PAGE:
Here is the first installment of a series of powerful political readings from revolutionary voices, put together by the The African Climate alliance team.
Angela Davis Interview
In this interview, American activist Angela Davis discusses and recounts her experiences of racist violence against her and her community, and responds to the question of whether violence is justified in a revolution.
Angela Yvonne Davis is a 76-year-old political activist, philosopher, academic, and author. She was born in Birmingham, Alabama, in the United States of America. Davis was a part of the Communist Party USA from 1969-1991, after which she joined the Committees of Correspondence for Democracy and Socialism. She’s written many books on class, feminism and the US prison system. Even in her old age, she continues to remain active in movements such as Occupy and the Boycott, Divestment and Sanctions campaign. Davis has been inducted into the National Women’s Hall of Fame. She’s an inspiration to us all.
“That’s why, when someone asks me about violence, I just find it incredible. What it means is that the person who is asking that question has absolutely no idea what black people have gone through. What black people have experienced in this country since the time the first black person was kidnapped from the shores of Africa.” – (4:53)
Interview Video: https://www.youtube.com/watch?v=R2BIZy0HScM
Interview with Angela Davis (1972)
Transcribed by Nick Ford for the African Climate Alliance
TRIGGER WARNING: this text contains language that some people may find offensive.
Interviewer: A year ago, the Black Panthers were much more active, and you heard much more about that type of struggle. Is the time of the Black Panthers passed?
Davis: The Black Panthers still exist and the Black Panthers are still extremely active in the Oakland community and in communities all over the country. I’m not sure if you are aware of what is now happening in the Black Panther Party, and the kinds of things that members of that party are doing right now.
Interviewer: Well then tell me.
Davis: First of all, if you’re gonna talk about a revolutionary situation you have to have people who are physically able to wage revolution. Who are physically able to organise and physically able to do all that is done.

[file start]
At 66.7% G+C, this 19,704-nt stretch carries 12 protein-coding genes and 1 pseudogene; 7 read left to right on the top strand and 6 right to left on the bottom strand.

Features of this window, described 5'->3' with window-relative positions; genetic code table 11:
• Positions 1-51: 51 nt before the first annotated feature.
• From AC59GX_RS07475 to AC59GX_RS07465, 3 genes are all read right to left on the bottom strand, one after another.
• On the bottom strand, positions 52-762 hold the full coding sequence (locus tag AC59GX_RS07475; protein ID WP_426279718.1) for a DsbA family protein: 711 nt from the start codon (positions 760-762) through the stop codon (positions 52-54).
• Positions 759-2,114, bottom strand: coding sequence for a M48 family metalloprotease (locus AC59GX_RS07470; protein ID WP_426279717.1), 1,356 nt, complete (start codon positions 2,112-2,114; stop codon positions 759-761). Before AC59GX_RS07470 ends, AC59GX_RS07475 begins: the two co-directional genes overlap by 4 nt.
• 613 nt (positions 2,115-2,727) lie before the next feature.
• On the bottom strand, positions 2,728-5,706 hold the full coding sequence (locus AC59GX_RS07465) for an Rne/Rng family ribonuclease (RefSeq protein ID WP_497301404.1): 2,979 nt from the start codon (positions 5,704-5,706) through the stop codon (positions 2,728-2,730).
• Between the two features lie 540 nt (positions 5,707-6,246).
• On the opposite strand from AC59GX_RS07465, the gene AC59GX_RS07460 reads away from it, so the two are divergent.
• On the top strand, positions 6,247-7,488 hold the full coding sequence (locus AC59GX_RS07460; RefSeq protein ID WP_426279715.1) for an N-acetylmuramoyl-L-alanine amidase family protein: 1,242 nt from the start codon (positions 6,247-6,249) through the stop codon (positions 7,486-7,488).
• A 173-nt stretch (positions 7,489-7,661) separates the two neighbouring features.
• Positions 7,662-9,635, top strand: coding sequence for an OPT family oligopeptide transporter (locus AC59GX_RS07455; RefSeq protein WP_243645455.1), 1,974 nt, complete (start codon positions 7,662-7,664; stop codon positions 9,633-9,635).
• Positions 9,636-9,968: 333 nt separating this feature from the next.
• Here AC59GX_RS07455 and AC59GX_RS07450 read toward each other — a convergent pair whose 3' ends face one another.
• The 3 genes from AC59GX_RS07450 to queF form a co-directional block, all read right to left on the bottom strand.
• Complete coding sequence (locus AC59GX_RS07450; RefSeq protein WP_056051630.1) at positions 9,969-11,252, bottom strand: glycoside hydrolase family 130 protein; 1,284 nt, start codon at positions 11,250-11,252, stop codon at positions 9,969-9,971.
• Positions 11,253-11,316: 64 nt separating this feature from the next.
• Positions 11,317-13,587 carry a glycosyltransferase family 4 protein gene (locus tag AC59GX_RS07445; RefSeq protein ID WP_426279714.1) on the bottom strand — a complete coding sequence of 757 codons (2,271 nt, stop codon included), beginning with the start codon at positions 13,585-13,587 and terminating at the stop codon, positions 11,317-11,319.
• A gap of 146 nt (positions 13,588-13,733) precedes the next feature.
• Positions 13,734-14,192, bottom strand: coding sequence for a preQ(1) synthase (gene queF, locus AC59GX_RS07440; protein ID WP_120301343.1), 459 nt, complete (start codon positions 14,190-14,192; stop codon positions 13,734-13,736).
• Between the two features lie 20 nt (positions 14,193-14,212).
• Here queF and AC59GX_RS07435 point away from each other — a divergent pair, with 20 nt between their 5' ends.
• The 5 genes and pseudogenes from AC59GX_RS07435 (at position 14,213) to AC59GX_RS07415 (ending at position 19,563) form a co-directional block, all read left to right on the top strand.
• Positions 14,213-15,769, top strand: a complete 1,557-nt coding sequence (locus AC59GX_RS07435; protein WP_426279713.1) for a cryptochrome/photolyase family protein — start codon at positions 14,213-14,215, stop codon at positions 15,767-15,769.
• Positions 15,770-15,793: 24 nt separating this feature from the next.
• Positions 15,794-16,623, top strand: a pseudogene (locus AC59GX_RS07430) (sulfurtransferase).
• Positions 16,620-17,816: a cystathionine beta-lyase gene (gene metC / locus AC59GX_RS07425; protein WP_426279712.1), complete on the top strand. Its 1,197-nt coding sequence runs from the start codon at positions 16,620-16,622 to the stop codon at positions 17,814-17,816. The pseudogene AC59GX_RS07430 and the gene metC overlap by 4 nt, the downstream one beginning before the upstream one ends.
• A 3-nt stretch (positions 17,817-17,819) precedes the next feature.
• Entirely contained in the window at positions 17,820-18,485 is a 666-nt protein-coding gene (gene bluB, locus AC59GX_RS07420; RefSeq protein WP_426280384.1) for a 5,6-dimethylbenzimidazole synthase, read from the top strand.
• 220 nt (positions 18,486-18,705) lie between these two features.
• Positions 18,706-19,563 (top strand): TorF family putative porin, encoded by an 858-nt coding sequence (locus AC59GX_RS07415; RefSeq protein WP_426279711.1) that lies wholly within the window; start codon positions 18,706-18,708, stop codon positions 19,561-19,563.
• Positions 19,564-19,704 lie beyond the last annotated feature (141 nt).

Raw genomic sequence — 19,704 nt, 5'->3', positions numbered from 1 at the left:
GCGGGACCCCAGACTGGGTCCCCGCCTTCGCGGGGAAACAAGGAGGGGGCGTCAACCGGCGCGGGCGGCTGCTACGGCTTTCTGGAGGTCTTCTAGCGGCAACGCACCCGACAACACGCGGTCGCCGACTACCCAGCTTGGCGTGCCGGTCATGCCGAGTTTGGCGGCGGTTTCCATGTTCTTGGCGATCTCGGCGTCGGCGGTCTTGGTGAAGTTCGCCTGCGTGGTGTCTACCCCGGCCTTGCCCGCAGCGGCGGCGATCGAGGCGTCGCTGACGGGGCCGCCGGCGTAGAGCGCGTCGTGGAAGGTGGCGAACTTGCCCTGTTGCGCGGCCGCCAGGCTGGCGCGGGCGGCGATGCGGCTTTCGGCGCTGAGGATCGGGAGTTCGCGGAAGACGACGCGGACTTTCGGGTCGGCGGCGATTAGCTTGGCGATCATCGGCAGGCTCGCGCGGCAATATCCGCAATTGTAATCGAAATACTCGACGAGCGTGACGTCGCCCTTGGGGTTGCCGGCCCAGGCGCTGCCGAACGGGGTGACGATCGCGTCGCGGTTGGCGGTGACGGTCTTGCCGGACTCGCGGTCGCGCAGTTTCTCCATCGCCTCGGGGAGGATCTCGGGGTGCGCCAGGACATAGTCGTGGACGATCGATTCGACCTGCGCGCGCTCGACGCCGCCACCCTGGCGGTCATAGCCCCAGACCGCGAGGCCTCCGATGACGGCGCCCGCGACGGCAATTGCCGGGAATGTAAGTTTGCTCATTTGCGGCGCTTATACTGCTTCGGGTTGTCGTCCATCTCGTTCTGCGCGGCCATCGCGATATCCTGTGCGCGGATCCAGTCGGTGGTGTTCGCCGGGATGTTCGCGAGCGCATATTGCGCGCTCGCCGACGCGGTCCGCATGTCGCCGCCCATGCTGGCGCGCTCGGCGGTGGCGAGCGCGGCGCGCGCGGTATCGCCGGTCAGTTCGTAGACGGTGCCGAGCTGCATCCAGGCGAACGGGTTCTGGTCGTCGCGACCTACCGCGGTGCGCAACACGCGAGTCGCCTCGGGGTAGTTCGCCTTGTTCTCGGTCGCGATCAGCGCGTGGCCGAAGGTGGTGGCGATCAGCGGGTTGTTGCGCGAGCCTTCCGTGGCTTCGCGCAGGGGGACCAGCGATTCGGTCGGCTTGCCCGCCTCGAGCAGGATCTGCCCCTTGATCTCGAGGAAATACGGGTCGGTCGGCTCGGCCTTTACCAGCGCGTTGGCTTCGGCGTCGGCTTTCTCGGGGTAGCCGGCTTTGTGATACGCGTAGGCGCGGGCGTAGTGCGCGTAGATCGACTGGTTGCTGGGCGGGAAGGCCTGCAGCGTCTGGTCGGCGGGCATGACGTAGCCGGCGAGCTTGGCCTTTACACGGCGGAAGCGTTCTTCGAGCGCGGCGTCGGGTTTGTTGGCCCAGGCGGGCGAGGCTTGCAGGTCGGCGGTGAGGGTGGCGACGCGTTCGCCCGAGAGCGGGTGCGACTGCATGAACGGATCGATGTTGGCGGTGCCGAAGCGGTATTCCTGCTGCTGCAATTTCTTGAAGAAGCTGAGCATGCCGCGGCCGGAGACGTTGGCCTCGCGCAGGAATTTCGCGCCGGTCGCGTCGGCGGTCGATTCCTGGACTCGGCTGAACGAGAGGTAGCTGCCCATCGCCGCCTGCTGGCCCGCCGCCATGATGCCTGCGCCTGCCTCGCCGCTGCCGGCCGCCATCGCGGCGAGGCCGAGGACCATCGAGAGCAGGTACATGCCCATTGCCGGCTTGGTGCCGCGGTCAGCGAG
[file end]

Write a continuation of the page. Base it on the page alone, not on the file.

Interviewer: But the question is more, how do you get there? Do you get there by confrontation or violence?
Davis: Oh was that the question you were asking? You see, that’s another thing. When you talk about a revolution, most people think violence, without realising that the real content of any kind of revolutionary thrust lies in the principles and the goals that you’re striving for. Not in the way you reach them. On the other hand, because of the way this society is organised, because of the violence that exists on the surface everywhere, you have to expect that there are going to be such explosions. You have to expect things like that as reactions. If you are a black person living in the black community all your life, and you walk out on the street every day seeing white policemen surrounding you…
When I was living in Los Angeles, for instance. Long before the situation in L.A. ever occurred, I was constantly stopped. No, the police didn’t know who I was. But I was a black woman and I had a natural, and I suppose that they thought I might be a quote ‘militant’. When you live under a situation like that constantly, and then you ask me whether I approve of violence, that just doesn’t make any sense at all. Whether I approve of guns, I grew up in Birmingham Alabama. Some very good friends of mine were killed by bombs. Bombs that were planted by racists. I remember from the time I was very small, I remember the sound of bombs exploding across the street, our house shaking. I remember my father having to have guns at his disposal at all times because of the fact that at any moment, we might expect to be attacked.
The man who was at that time in complete control of the city government, his name was Bull Connor, would often get on the radio and make statements like: ‘N****** have moved into white neighbourhoods, we better expect some bloodshed tonight’, and sure enough there would be bloodshed.
The four young girls who lived next door to me, I was very good friends with the sister of another one, my sister was very good friends with all three of them, my mother taught one of them in her class. In fact, when the bombing occurred, one of the mothers of one of the young girls called my mother and said: ‘Can you take me down to the church to pick up Carol? We heard about the bombing and I don’t have my car’. We went down and they found limbs and heads thrown all over the place. And then after that, all of the men organised themselves into an armed patrol. They had to take their guns and patrol our community every night because they did not want that to happen.
That’s why, when someone asks me about violence, I just find it incredible. What it means is that the person who is asking that question has absolutely no idea what black people have gone through. What black people have experienced in this country since the time the first black person was kidnapped from the shores of Africa.
Photo taken from https://info.umkc.edu/womenc/2018/02/20/the-life-of-angela-davis/
Accessed on June 1st